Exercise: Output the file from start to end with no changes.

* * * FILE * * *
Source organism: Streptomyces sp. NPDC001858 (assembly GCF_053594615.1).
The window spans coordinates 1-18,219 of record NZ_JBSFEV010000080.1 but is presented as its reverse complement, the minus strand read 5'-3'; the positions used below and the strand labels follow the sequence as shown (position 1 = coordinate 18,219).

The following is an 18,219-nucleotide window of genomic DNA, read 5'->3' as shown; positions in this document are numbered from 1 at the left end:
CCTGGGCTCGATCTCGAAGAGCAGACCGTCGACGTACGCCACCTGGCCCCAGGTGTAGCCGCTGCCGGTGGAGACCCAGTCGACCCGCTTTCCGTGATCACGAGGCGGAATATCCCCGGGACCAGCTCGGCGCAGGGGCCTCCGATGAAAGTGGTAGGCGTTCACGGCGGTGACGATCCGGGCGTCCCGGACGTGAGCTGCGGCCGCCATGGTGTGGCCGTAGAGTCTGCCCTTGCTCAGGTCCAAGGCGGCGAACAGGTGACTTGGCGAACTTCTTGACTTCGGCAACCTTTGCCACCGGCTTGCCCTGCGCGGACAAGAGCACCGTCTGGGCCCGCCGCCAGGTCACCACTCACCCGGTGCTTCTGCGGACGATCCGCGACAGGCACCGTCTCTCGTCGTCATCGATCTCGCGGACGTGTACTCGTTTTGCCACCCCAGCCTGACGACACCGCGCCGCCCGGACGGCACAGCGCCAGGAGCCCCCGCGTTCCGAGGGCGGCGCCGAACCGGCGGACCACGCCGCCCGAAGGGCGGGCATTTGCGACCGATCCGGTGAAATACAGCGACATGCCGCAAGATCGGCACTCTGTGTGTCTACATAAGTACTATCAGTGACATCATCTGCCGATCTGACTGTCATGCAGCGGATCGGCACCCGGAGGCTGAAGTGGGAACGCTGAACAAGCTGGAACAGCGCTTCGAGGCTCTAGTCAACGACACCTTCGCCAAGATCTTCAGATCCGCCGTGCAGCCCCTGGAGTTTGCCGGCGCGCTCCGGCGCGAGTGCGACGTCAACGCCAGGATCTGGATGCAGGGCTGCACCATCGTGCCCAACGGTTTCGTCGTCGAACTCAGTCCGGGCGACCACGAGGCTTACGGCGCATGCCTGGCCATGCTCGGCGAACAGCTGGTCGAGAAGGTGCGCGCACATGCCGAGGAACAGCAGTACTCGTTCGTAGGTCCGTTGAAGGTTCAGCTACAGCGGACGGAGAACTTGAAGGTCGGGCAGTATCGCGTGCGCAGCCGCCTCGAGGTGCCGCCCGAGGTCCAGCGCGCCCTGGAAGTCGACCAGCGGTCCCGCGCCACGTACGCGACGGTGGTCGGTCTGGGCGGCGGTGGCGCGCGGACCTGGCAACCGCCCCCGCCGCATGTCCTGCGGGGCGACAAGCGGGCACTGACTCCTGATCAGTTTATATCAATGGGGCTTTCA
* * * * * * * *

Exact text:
Source organism: Streptomyces sp. NPDC001858 (assembly GCF_053594615.1).
The window spans coordinates 1-18,219 of record NZ_JBSFEV010000080.1 but is presented as its reverse complement, the minus strand read 5'-3'; the positions used below and the strand labels follow the sequence as shown (position 1 = coordinate 18,219).

The following is an 18,219-nucleotide window of genomic DNA, read 5'->3' as shown; positions in this document are numbered from 1 at the left end:
CCTGGGCTCGATCTCGAAGAGCAGACCGTCGACGTACGCCACCTGGCCCCAGGTGTAGCCGCTGCCGGTGGAGACCCAGTCGACCCGCTTTCCGTGATCACGAGGCGGAATATCCCCGGGACCAGCTCGGCGCAGGGGCCTCCGATGAAAGTGGTAGGCGTTCACGGCGGTGACGATCCGGGCGTCCCGGACGTGAGCTGCGGCCGCCATGGTGTGGCCGTAGAGTCTGCCCTTGCTCAGGTCCAAGGCGGCGAACAGGTGACTTGGCGAACTTCTTGACTTCGGCAACCTTTGCCACCGGCTTGCCCTGCGCGGACAAGAGCACCGTCTGGGCCCGCCGCCAGGTCACCACTCACCCGGTGCTTCTGCGGACGATCCGCGACAGGCACCGTCTCTCGTCGTCATCGATCTCGCGGACGTGTACTCGTTTTGCCACCCCAGCCTGACGACACCGCGCCGCCCGGACGGCACAGCGCCAGGAGCCCCCGCGTTCCGAGGGCGGCGCCGAACCGGCGGACCACGCCGCCCGAAGGGCGGGCATTTGCGACCGATCCGGTGAAATACAGCGACATGCCGCAAGATCGGCACTCTGTGTGTCTACATAAGTACTATCAGTGACATCATCTGCCGATCTGACTGTCATGCAGCGGATCGGCACCCGGAGGCTGAAGTGGGAACGCTGAACAAGCTGGAACAGCGCTTCGAGGCTCTAGTCAACGACACCTTCGCCAAGATCTTCAGATCCGCCGTGCAGCCCCTGGAGTTTGCCGGCGCGCTCCGGCGCGAGTGCGACGTCAACGCCAGGATCTGGATGCAGGGCTGCACCATCGTGCCCAACGGTTTCGTCGTCGAACTCAGTCCGGGCGACCACGAGGCTTACGGCGCATGCCTGGCCATGCTCGGCGAACAGCTGGTCGAGAAGGTGCGCGCACATGCCGAGGAACAGCAGTACTCGTTCGTAGGTCCGTTGAAGGTTCAGCTACAGCGGACGGAGAACTTGAAGGTCGGGCAGTATCGCGTGCGCAGCCGCCTCGAGGTGCCGCCCGAGGTCCAGCGCGCCCTGGAAGTCGACCAGCGGTCCCGCGCCACGTACGCGACGGTGGTCGGTCTGGGCGGCGGTGGCGCGCGGACCTGGCAACCGCCCCCGCCGCATGTCCTGCGGGGCGACAAGCGGGCACTGACTCCTGATCAGTTTATATCAATGGGGCTTTCA